I was chatting with a couple during last weekend’s wedding happy hour, when the male half referenced a budding actor that he was “friends with.”
Right on cue, his wife looked at him and said, “Are you friends? Or are you Facebook friends?”
Turns out this guy and the actor in question went to high school together. I’m not sure they have spoken since. But on Facebook, they have extended and accepted connection requests.
My friend told me that he and his wife have this conversation all the time. He liberally throws around the “friend” label, she’s a bit more selective. Because of this, they’ve come up with some friendship criteria. Namely, if his wife–who he has been with for ten years–hasn’t met this person, or hasn’t at least heard of him, then he’s not a friend.
She’d never heard of the actor friend.
You can imagine how excited this conversation made me. It was pretty weird, actually.
If you’re in a long-term couple, I think this rule is right-on. If you’ve never had occasion to introduce someone to your partner–if you’ve never even seen fit to mention someone–then he probably isn’t really your friend. He’s your Facebook friend. Or, as the wife explained to her husband , “that’s not your friend, that’s someone you know.”
It’s amazing how often those we confuse those two things.
Since the does-your-spouse-know-him criteria doesn’t work for everyone, I proposed this rule as well. If you haven’t spoken to someone, at least via email, in two years, then she’s not a friend. She’s a Facebook friend. She’s someone you know.
I keep trying to think of “friends” of mine who would break this rule. People I haven’t spoken to in two years but I still consider my friends. I can’t.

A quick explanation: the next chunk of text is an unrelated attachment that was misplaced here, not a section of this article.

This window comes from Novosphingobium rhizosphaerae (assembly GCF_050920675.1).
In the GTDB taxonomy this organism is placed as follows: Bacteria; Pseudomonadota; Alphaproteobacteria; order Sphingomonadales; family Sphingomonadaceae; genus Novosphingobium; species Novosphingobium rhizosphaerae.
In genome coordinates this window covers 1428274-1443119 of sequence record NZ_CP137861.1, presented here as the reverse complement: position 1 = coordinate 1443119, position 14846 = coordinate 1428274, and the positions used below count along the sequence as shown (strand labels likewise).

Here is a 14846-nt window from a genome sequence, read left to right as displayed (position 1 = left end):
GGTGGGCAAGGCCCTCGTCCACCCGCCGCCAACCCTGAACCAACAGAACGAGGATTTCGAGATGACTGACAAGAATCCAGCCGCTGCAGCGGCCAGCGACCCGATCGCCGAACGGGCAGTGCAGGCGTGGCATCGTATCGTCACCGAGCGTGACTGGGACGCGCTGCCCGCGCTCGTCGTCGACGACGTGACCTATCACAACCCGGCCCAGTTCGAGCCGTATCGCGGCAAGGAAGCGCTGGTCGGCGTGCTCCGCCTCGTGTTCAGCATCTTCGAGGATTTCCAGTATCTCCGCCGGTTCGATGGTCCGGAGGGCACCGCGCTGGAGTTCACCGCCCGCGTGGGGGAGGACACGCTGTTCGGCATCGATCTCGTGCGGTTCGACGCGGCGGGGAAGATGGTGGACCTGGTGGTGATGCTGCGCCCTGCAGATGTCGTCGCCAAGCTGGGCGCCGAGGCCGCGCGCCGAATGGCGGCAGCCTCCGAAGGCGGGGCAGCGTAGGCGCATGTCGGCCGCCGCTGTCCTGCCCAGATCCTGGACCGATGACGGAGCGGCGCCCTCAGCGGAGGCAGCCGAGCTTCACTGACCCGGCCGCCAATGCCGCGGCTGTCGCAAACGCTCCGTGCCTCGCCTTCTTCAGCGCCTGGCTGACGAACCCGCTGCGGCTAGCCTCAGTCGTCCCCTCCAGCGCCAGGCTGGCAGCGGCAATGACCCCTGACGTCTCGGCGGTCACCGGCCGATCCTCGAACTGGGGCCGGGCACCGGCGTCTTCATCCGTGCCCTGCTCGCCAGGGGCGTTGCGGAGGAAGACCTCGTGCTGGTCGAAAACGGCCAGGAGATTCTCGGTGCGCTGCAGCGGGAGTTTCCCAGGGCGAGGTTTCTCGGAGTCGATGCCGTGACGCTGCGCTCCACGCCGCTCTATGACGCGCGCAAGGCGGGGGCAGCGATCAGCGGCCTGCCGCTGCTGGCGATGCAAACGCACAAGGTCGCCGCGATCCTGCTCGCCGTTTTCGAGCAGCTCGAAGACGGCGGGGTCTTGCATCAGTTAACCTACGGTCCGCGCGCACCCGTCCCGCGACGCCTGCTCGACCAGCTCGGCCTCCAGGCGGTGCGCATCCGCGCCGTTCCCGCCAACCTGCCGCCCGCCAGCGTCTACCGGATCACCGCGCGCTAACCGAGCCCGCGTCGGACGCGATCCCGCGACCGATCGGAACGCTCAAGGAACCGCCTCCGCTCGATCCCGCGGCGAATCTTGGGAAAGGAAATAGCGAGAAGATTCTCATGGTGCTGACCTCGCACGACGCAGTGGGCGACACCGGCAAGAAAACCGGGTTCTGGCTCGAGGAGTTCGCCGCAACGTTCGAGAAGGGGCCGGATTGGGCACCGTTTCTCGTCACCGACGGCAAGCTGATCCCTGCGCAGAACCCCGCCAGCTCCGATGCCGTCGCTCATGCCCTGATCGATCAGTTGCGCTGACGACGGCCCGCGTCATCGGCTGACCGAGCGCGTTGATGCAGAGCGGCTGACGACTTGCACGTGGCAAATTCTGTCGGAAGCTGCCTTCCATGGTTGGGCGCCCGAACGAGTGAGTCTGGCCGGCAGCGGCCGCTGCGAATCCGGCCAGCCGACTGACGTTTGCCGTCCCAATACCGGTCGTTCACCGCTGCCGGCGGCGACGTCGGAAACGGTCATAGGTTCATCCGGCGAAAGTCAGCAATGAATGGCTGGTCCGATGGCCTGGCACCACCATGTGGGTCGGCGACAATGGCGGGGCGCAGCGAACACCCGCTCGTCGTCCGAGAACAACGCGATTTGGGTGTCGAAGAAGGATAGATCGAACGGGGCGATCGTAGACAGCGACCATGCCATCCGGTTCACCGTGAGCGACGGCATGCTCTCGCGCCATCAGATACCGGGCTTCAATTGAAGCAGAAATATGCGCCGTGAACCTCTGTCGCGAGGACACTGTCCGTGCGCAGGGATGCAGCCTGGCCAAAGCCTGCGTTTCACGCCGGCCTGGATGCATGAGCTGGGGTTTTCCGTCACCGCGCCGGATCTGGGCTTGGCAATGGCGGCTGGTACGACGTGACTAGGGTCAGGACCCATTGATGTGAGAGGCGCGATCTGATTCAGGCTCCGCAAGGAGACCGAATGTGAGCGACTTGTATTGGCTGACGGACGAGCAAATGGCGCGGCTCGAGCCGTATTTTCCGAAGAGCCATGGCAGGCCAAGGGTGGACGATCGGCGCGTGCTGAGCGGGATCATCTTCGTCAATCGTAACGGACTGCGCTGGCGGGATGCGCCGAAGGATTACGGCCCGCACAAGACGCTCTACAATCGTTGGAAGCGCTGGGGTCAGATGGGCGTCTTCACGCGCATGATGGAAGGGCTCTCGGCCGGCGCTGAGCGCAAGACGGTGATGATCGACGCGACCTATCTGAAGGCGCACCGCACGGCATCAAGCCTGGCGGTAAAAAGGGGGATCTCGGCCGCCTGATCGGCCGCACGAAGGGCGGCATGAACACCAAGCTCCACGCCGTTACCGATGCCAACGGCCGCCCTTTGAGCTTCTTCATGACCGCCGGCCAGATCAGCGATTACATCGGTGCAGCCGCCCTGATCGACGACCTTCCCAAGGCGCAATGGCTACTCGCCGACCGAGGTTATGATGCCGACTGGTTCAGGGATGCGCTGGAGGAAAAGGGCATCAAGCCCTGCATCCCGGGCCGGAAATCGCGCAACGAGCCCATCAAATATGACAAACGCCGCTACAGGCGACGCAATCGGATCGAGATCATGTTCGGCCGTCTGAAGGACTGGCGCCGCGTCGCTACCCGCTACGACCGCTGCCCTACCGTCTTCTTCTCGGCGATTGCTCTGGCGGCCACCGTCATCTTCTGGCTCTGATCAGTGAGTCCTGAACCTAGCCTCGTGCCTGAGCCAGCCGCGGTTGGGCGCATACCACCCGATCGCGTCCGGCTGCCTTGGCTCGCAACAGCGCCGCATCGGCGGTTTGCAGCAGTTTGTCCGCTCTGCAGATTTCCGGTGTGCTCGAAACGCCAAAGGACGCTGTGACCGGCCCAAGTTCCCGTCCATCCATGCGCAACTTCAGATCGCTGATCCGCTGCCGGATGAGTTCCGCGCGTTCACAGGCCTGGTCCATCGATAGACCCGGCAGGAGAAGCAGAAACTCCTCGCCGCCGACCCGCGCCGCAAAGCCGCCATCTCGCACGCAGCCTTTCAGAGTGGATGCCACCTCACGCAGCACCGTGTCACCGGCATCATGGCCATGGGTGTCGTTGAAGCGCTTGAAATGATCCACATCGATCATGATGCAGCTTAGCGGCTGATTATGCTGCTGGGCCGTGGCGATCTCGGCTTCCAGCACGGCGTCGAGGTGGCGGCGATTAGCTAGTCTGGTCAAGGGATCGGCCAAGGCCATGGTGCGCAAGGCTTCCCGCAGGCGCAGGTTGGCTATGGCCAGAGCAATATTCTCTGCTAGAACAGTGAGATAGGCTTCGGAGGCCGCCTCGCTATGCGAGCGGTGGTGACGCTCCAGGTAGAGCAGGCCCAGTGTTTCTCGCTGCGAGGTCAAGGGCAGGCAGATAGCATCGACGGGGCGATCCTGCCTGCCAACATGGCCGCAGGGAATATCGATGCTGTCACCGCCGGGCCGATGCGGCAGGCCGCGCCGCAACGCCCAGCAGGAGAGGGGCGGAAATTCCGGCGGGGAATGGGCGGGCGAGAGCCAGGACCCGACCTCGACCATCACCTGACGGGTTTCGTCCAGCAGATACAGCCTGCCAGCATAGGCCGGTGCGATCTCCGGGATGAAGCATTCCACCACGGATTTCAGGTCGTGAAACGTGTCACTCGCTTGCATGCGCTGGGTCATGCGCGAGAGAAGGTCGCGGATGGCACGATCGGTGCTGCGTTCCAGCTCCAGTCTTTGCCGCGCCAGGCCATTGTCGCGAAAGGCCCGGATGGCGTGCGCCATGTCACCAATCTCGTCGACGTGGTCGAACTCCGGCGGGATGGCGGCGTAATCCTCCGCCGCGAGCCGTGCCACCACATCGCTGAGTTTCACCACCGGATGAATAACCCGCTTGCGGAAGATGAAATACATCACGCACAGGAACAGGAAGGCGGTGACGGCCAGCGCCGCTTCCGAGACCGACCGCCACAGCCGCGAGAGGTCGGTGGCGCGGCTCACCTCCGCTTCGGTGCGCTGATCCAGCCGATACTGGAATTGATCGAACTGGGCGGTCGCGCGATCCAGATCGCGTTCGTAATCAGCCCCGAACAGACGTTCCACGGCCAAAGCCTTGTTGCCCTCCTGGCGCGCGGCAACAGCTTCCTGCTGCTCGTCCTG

What do you think of these friend-or-facebook-friend measures? Are they appropriate litmus tests? Is there a better one?
4 responses to “The Friend-or-Facebook-Friend Litmus Test”
I would consider a good litmus test of a friend is whether or not you have a person’s email address and phone number programmed in your phone.
That’s a really great one, too.
I think that only works for people who don’t have kids. I have lots of phone numbers and email addresses in my phone, but they aren’t people I’d necessarily call my friends. They are parents of my kids’ classmates/friends/teammates, teachers, etc. (as well as friends). People I might call for emergency pick-up, or a similar thing, but not people I’d share secrets with.
Yes, I agree. I don’t feel as if I have this issue though. If anything, I could use more friends. I have a handful of good friends, best friends. I have friends that I wish I were better about keeping in touch with (but still see once a year if I am lucky). I have people that I used to be friends with that I love to bump into and catch up with for an evening or a random chat on facebook. I have friends that used to be that I wish were still my very present friends. The only ones that get called friends (rather than people that used to be friends or people I know) are the first two.
Either way, calling someone a friend is special – and I don’t use the people that I follow on twitter or the facebook “friends” as true definitions. A friend is something more than that.